@daramarak yes, this will stop working when that happens. It will also stop working with less radical changes, like making the second member be of a type that has a stricter alignment than int, like double on most implementations. – R. Martinho Fernandes Nov 27 '12 at 15:49

In class vivek

public:
  float getD() {
    return this -> d;
  }

And invoke it in your code like this:

std::cout << (p -> getD()) << std::endl;
share|improve this answer

If you want/need to access them, make them public. That's the point of public, it means the user of the class is allowed to see and change the things that are public.

Someone will probably tell you that this "breaks encapsulation." However, if you just need the class to hold a few values, and you don't need to do anything fancy, making data members public is not an issue.

share|improve this answer
    
The problem is that classes that just hold a few values tend to grow over time. Before you know it you have a large class with complex logic, whose data members are accessed directly in many parts of your code, resulting in a tangled mess. Always making your data members private is a good rule of thumb. – Dima Nov 27 '12 at 14:29
    
To me that sounds like overengineering at the start and underengineering when growing. A much better rule of thumb is to actually have class invariants. If public members are fine for holding those invariants, then any change you do in the future that requires non public members is a breaking change. Breaking changes that break code at compile-time are better than those that compile silently. – R. Martinho Fernandes Nov 27 '12 at 15:17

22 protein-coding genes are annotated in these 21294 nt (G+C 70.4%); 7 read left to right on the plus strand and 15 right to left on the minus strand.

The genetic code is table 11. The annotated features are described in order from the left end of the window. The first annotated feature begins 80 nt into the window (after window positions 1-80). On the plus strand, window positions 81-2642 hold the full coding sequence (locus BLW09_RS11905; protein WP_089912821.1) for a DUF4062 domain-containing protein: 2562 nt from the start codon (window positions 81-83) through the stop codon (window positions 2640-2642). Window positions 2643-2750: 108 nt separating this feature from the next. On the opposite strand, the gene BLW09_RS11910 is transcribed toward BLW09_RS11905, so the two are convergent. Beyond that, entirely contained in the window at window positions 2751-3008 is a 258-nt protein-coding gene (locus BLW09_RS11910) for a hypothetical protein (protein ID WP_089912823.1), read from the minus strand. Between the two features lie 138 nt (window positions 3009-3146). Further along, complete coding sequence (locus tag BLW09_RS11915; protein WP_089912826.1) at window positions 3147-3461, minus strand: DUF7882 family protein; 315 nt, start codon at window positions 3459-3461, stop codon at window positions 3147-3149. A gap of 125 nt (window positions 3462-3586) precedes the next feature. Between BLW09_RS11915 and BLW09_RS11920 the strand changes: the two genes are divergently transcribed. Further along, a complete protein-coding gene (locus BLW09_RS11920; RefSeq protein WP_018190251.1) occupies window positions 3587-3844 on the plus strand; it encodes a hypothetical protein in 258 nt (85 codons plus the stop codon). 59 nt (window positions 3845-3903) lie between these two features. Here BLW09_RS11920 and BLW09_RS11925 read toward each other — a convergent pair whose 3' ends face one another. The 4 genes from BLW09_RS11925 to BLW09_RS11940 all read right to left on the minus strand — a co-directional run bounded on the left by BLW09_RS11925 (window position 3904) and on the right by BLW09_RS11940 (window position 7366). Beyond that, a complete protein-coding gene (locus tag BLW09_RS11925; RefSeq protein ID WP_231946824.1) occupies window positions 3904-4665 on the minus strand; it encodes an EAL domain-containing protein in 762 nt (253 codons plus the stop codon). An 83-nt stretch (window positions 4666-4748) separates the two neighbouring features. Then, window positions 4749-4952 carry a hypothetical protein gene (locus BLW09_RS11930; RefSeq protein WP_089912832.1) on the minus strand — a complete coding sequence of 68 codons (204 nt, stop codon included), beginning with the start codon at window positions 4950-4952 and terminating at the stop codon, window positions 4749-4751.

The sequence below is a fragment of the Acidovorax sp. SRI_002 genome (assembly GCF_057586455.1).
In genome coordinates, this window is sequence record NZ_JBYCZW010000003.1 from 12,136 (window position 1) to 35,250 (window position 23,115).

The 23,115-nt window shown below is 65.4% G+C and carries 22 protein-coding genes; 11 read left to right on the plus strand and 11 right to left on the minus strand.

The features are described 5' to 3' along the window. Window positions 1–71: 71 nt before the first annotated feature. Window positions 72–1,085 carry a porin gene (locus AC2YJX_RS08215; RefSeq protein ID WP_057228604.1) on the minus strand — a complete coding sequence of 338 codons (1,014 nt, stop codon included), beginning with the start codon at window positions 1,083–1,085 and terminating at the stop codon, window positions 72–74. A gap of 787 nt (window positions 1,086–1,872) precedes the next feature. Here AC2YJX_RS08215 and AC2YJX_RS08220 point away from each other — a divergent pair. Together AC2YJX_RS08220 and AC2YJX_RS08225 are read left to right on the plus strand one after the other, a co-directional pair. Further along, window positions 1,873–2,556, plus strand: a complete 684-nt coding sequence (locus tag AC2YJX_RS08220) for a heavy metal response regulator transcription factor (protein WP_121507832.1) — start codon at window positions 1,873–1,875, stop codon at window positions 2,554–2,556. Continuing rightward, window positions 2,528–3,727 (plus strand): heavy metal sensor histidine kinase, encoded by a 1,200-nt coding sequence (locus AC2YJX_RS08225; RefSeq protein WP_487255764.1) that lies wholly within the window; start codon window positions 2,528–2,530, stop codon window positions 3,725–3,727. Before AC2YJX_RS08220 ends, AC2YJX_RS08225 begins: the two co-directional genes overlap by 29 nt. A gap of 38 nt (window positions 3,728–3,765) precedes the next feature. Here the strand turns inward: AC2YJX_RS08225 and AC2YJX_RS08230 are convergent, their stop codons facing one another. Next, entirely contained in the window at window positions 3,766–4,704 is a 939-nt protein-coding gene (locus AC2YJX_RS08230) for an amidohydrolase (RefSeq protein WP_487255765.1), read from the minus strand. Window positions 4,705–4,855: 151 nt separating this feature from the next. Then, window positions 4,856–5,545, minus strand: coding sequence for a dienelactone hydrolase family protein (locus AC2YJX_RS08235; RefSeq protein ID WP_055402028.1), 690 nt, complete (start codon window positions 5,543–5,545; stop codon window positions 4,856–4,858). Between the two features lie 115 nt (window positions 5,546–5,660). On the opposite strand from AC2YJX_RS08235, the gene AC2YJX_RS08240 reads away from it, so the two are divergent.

At the risk of being down-voted by language lawyers, here is a bit of hacker's advice for you in hope that it might be interesting. Private members are not meant to be accessed from outside of the class and class's friends. However, if you absolutely must access those member fields of the class, a hack like this could work:

#include <iostream>

class vivek {
    int   i;
    float d;

  public:
    vivek() : i(4), d(4.44) {}
    ~vivek() {}
};

int main()
{
    vivek viku;
    struct badhack {
        int   i;
        float d;
    } *h = (sizeof(badhack) == sizeof viku ? (badhack*)&viku
            : ((badhack*)((char*)&viku + sizeof(void*))));
    std::cout << "i=" << h->i << ", d=" << h->d << std::endl;
}

Note the game with sizeof's — that is just an example of determining a virtual table that takes sizeof(void*) bytes and is a first implicit field in the class shall there be any virtual members. If you do not do that and a class happens to have a virtual table, then data offsets will get screwed up and the trick won't work, so that's why we adjust offset by sizeof(void*) bytes in order to avoid that problem. Now, this is not defined by the standard and is compiler-specific, but I have never ran into a compiler that implements virtual tables differently as this is the most efficient way.

Another option would be as simple as this:

#include <iostream>

#define class struct
#define private public

class vivek {
    int   i;
    float d;

  public:
    vivek() : i(4), d(4.44) {}
    ~vivek() {}
};

int main()
{
    vivek viku;
    std::cout << "i=" << viku.i << ", d=" << viku.d << std::endl;

    return 0;
}

Note, however, that above most likely will not work for member functions. Compilers these day are smart and mangle function names differently depending on their access level.

And please do not use tricks like these unless it is necessary to save someone's life and you are willing to sacrifice yours in return.

share|improve this answer
    
And a downvotes bagan :) – user405725 Nov 27 '12 at 16:02

While it is certainly possible to treat your object as a sequence of bytes and fiddle with those bytes directly, it is a very bad idea. The whole point of having classes and objects is to save you the trouble of having to think about how the data are actually laid out in the memory.